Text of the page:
For an overview of the pathways through the curriculum, please see our information page here.
Welcome to the Music Department
Music is fun, it can lift your spirits or help you to express emotions. Music decreases stress and can improve your health. Music boosts brain activity, exercising both sides of your brain and works on developing skills such as maths, science, physical coordination and language – all while keeping in time with a beat! Music helps us to define our identify and culture, and helps us to understand more about other cultures. The Music Industry is one of the most competitive and exciting in the world…
The ALNS Music Curriculum is about experiencing live and digital music through creativity and performance. Musicianship skills such as playing instruments, reading notation, analysing and listening to music are taught through practical projects.
Students improvise and compose their own music, drawing on their experience with different musical styles from western and world music traditions. Students use music technology to record, edit, loop, notate and sequence music.
We also have a range of visiting music teachers offering instrumental lessons in strings, woodwind, brass, piano, drums, guitar (classical and electric) and singing. A range of clubs and activities taught by music staff and visiting musicians are available to students throughout the year.
What new skills will I be learning?
- Control and coordination on the keyboard, xylophone and guitar
- Keeping in time with an ensemble
- Creating soundtracks using patterns and layers
- Playing chords and chord sequences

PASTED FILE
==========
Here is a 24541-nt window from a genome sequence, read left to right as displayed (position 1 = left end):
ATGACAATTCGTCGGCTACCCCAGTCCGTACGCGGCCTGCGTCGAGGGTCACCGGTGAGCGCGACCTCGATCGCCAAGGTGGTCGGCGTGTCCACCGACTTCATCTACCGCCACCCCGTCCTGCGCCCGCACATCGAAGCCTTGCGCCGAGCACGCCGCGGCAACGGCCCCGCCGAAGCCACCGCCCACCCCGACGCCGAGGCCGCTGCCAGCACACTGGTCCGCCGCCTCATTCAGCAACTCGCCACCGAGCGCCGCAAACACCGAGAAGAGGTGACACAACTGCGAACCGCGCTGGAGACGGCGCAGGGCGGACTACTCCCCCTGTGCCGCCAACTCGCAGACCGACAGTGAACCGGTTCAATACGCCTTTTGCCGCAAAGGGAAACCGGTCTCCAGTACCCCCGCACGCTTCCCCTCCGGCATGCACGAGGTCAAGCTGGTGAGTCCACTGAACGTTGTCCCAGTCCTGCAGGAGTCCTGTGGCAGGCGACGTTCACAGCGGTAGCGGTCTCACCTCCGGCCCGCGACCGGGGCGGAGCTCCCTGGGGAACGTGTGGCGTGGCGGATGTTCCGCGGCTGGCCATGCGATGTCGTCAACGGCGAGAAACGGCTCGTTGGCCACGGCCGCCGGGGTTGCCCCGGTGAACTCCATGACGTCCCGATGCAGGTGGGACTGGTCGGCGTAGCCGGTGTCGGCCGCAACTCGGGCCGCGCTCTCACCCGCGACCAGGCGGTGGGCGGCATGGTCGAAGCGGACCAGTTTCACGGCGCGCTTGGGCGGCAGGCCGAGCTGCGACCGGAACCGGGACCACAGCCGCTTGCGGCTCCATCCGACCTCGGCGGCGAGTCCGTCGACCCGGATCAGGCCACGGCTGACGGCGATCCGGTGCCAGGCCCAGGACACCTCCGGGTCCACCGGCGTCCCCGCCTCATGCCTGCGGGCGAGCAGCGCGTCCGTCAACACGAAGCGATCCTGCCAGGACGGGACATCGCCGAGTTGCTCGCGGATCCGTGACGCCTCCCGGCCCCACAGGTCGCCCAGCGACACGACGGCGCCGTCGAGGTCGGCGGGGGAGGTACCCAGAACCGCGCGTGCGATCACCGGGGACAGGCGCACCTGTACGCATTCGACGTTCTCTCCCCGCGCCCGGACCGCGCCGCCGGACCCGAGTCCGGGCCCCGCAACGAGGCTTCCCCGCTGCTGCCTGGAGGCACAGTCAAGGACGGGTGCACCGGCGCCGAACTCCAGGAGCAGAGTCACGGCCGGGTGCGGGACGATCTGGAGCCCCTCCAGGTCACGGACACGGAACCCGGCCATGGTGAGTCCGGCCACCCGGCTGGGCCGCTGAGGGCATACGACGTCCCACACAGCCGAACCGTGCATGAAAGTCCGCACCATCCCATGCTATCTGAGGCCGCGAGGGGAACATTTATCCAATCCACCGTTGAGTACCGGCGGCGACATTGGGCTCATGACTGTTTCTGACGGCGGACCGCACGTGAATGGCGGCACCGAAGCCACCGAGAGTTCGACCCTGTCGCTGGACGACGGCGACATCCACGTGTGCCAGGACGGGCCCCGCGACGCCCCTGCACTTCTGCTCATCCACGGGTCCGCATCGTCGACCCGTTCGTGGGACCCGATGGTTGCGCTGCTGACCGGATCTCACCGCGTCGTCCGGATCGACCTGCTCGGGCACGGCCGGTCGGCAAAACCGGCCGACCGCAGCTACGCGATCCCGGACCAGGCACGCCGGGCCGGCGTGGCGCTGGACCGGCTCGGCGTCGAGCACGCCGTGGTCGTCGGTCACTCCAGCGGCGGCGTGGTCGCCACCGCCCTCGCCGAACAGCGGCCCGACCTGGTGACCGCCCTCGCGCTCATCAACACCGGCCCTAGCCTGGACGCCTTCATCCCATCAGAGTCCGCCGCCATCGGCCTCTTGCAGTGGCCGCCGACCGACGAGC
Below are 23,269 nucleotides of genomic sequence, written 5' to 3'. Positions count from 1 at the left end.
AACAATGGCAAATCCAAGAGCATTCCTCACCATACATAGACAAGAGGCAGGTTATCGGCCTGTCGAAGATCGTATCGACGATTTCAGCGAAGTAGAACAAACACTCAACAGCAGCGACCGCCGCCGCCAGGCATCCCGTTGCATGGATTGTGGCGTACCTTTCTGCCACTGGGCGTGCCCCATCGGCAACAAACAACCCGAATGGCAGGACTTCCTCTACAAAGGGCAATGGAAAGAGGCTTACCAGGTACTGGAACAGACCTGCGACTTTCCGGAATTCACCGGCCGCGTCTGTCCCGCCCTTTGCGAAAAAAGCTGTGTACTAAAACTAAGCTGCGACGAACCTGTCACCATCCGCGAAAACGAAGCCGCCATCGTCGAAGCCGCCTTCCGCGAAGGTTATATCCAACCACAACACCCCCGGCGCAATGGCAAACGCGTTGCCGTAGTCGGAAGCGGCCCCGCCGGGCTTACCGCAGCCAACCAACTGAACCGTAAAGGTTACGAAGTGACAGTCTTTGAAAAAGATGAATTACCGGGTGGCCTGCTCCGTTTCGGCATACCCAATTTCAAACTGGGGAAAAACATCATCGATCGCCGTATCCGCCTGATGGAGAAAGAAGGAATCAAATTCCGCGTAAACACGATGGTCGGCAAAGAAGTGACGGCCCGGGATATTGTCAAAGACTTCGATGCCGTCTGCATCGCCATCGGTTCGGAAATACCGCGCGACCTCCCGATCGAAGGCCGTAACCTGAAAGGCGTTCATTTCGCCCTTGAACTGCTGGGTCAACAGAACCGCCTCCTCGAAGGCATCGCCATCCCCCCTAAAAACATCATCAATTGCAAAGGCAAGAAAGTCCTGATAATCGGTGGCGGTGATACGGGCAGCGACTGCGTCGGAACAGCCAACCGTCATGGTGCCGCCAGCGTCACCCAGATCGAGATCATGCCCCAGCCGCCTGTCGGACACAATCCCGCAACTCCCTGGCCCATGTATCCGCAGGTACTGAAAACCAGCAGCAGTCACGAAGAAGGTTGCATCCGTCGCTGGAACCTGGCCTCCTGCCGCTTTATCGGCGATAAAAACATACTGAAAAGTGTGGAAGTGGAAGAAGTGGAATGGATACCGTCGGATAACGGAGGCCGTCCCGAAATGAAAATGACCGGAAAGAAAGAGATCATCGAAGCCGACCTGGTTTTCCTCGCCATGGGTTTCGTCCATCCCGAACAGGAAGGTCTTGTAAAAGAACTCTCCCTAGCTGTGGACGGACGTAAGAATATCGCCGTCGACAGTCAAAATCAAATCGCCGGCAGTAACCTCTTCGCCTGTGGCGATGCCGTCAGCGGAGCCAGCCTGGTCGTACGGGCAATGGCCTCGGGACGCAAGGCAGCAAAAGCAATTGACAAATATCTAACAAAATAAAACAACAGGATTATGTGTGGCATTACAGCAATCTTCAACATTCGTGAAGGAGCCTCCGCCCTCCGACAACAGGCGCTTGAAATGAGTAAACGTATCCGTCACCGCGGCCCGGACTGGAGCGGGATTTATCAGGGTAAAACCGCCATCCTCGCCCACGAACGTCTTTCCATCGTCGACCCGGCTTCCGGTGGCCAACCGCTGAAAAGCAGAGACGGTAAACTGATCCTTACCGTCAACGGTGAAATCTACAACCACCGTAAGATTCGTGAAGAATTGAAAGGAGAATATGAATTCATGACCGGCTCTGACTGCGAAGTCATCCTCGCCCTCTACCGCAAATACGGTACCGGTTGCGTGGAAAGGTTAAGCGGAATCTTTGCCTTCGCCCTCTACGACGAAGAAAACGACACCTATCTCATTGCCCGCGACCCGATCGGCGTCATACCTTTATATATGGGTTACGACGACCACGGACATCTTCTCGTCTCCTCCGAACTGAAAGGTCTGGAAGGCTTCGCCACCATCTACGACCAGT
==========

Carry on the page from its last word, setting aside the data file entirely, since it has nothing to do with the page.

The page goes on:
- African drumming
- Singing and performing to a live audience
In Year 7, you will study…
Learn about our local, musical heritage through the study of sea shanties and hornpipes. Develop instrumental techniques and skills to help you perform our local hit shanty – Portsmouth!
Learn where and how music started. Discover Gregorian Chant, early polyphony and perform a medieval sword dance!
Get in the mood for Christmas with some festive songs and carols. Try your hand at the hand bells for a special festive challenge.
Develop key guitar skills including chord shapes, strumming patterns and picking along with some background on the development of the instrument.
Chords and Structure
Learn how to construct a basic 4 chord song. Be able to work in a band and write your own hit song.
Learn to perform some challenging polyrhythms on the African Drums while exploring the role of music in Africa’s culture. Take part in Gambia Evening with your class.
Welcome to Year 8 Music!
All activities in class are fully practical and you will have opportunities to sing and play in a range of groups including class ensembles, duets and trios, rock bands and vocal ensembles. You will perform in class gigs and make recordings of your work throughout the year. Sometimes you will also edit your recordings using music software. You will also use music technology in lessons and learn techniques for sequencing and notating music.
What new skills will I be learning?
- Band Skills: how to successfully put together a band and make the most of rehearsals
- Reading chord symbols: using notations to help you create different arrangements of songs
- Improvising: building up solos over a chord sequence
- Composing: writing music in layers, using ostinatos and riffs, writing chord sequences
- Listening: comparing similar and different features in musical styles
- Music Technology: looping, sequencing and notating music
In Year 8, you will study…
Chords and Structure
Sing and analyse a range of pop songs, looking at how they are put together. Consider techniques such as hooks, riffs, repetition and song structure before writing your own song for the Year 8 ‘Battle of the Bands’.